Reunited and it feels so good. This particular piece of artwork depicts Boba Fett in full armor, standing in front of his Firespray gunship. Obviously, those who watched the episode know that Boba hadn't yet retrieved his classic armor at this point, having only done so during the events of the last season of "The Mandalorian." Either this artwork was actually commissioned quite some time ago, before creator Jon Favreau had fully settled on the exact timeline of events ... or, and this is my personal suspicion, the temptation to draw such iconic iconography as the (former) bounty hunter in all his glory in front of his fan-favorite and wonderfully-designed ship was simply too much to resist. Either way, it's a striking and gorgeous piece of imagery, even if it's not fully accurate compared to what takes place in the actual episode.

I love concept art that looks painterly enough to hang up on a wall, and this one certainly fits the bill. After successfully infiltrating Jabba the Hutt's Bib Fortuna's palace, Boba and Fennec flee the scene of the crime (although, does it technically count as stealing if it belonged to him in the first place?) and head out on the next step of his revenge tour. Jabba's former palace was first brought to life in the original trilogy as an actual matte painting, so it only feels fitting to see that proud tradition continue here, even if it's just concept art. Seeing George Lucas' and Ralph McQuarrie's legendary vision, brought to life in all their glory, will never get old for me.

Boba Fett: 1, Nikto sand riders: 0. Fennec casually mentions that it's hard to believe a little ol' gang could possibly massacre a Tusken raider camp, and we're inclined to agree ... especially given how Boba Fett makes quick work of them from the safety of his gunship. The violent encounter feels much more in line with the Boba Fett we knew of from the original trilogy and a stark comparison to the more honorable and less bloodthirsty Boba of the present, but we can understand making an exception to one's moral code when it comes to seeking justice (even if it's frontier justice) on the raiders who killed your found family of Sand People.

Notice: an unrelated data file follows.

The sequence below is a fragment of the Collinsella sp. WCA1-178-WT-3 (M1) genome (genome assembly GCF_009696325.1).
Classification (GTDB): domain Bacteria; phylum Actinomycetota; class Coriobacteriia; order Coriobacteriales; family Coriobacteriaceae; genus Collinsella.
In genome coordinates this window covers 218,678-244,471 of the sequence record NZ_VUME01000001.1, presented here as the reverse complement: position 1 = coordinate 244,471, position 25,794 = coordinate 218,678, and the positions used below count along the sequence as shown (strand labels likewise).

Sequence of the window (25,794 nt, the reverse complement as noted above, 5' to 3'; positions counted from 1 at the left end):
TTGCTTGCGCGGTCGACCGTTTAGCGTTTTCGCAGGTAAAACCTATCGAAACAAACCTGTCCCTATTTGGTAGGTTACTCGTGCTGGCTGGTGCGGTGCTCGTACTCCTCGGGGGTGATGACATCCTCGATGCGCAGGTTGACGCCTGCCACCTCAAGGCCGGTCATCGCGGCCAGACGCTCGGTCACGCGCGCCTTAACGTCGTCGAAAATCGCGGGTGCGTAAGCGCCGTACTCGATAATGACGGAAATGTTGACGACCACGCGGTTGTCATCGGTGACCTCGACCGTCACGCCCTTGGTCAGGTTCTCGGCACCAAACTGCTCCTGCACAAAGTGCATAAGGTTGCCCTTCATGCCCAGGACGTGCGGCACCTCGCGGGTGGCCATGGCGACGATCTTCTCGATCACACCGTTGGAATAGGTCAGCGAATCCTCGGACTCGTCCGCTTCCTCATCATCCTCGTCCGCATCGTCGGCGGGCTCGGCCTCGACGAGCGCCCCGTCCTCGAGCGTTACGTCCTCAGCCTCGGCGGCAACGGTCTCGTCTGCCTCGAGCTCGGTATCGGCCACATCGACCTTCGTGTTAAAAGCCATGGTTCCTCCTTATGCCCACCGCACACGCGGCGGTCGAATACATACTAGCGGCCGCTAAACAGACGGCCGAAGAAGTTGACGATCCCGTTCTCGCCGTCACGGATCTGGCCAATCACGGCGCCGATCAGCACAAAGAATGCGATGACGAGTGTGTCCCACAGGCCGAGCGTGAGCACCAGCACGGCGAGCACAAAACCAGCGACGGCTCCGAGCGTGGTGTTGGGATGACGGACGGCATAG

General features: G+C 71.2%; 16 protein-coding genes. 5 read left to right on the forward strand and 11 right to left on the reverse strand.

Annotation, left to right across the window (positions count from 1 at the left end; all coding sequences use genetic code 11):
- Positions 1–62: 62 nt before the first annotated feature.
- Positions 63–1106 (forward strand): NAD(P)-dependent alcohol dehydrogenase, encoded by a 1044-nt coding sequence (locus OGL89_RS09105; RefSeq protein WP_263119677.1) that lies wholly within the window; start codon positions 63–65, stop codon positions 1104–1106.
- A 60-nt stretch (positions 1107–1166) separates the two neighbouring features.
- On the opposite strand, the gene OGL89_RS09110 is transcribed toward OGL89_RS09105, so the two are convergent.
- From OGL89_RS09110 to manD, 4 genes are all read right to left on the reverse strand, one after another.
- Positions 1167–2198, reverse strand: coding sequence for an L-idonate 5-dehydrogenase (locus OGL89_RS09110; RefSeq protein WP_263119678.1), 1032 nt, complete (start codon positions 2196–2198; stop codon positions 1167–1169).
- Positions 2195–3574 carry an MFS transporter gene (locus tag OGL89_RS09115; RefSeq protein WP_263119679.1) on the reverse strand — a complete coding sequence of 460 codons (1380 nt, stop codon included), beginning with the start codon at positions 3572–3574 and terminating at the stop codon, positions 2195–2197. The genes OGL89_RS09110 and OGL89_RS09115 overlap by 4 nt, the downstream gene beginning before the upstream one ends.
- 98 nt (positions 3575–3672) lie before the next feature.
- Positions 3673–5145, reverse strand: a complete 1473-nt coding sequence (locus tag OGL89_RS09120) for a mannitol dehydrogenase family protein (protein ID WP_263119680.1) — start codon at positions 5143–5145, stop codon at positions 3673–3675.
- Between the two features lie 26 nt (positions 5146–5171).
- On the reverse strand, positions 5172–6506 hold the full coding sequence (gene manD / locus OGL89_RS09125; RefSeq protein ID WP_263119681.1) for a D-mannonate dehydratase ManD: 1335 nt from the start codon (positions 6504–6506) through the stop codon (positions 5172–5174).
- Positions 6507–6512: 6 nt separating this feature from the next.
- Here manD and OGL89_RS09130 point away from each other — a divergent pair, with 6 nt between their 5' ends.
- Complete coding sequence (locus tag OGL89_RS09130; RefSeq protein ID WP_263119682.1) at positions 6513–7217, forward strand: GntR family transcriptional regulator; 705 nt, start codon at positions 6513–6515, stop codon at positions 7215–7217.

Let the Past Die, Kill it if You Have To

You didn't think "Star Wars" was just going to stop taking inspiration from "Dune," did you? This next sequence features Boba Fett returning to the location of his infamous demise, though he's come prepared with a few more toys of his own this time around. This artwork recalls a very similar shot composition from Denis Villeneuve's "Dune," with the fearsome sand worms of Arrakis standing in for the menacing Sarlacc of Tatooine. Of course, it's only natural that Boba would feel compelled to settle a score with the monster that took everything from him back in "Return of the Jedi." The trouble is, Boba mistakenly assumes his armor is still inside the creature's abode and he risks his newly recovered ship to get it back.

Thank the Maker for a seismic charge and a quick-thinking Fennec Shand. Just when it appears that the Sarlacc will swallow up the gunship and, in the process, finish off Boba Fett for good, fans get a fun throwback to one of the most memorable instances of sound design in the entire franchise. First seen in "Attack of the Clones," the seismic charge detonation narrowly allows Boba and Fennec to escape the clutches of the Sarlacc, seemingly putting down the monster for good.

Still no armor, though. Possibly standing on the exact spot that Han Solo once rescued a helpless Lando Calrissian, Fennec reels in an empty-handed Boba Fett back from the depths of the pit. Honestly, it's kind of amusing to see how much Boba talks around the fact that he ended up in the pit in the first place because he was kind of a klutz and the furthest thing from the capable, proficient badass he is in "The Mandalorian" and "The Book of Boba Fett." The creative choice is probably explained away by Favreau & Co. not really wanting to remind audiences of that pesky little detail, but I'd like to think Boba is just embarrassed about his failure and would rather pretend that it never happened that way at all. After all, who could blame him?

Back in the present, Boba makes his rounds and arrives at Garsa Fwip's (Jennifer Beals) Sanctuary, where Black Krrsantan is terrorizing some patrons. This time, Boba actively recruits the Wookiee, giving him yet another formidable ally in the war to come.